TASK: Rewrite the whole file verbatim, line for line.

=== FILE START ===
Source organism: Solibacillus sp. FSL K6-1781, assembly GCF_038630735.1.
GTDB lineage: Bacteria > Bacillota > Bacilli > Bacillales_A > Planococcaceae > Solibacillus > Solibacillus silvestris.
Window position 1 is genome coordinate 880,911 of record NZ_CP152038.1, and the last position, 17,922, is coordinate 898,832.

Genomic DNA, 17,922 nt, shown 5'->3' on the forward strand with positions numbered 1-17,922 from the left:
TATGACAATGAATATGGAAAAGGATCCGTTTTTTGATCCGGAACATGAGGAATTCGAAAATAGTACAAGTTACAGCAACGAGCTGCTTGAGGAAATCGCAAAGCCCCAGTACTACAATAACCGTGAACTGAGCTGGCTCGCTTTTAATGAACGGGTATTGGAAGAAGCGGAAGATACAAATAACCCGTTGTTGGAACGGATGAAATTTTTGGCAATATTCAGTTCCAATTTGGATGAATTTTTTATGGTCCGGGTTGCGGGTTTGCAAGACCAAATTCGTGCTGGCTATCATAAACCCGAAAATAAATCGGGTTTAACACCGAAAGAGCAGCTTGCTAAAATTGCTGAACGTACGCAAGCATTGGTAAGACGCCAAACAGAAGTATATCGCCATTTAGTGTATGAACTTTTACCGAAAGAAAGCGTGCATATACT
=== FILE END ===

Source organism: Solibacillus sp. FSL K6-1781, assembly GCF_038630735.1.
GTDB lineage: Bacteria > Bacillota > Bacilli > Bacillales_A > Planococcaceae > Solibacillus > Solibacillus silvestris.
Window position 1 is genome coordinate 880,911 of record NZ_CP152038.1, and the last position, 17,922, is coordinate 898,832.

Genomic DNA, 17,922 nt, shown 5'->3' on the forward strand with positions numbered 1-17,922 from the left:
TATGACAATGAATATGGAAAAGGATCCGTTTTTTGATCCGGAACATGAGGAATTCGAAAATAGTACAAGTTACAGCAACGAGCTGCTTGAGGAAATCGCAAAGCCCCAGTACTACAATAACCGTGAACTGAGCTGGCTCGCTTTTAATGAACGGGTATTGGAAGAAGCGGAAGATACAAATAACCCGTTGTTGGAACGGATGAAATTTTTGGCAATATTCAGTTCCAATTTGGATGAATTTTTTATGGTCCGGGTTGCGGGTTTGCAAGACCAAATTCGTGCTGGCTATCATAAACCCGAAAATAAATCGGGTTTAACACCGAAAGAGCAGCTTGCTAAAATTGCTGAACGTACGCAAGCATTGGTAAGACGCCAAACAGAAGTATATCGCCATTTAGTGTATGAACTTTTACCGAAAGAAAGCGTGCATATACT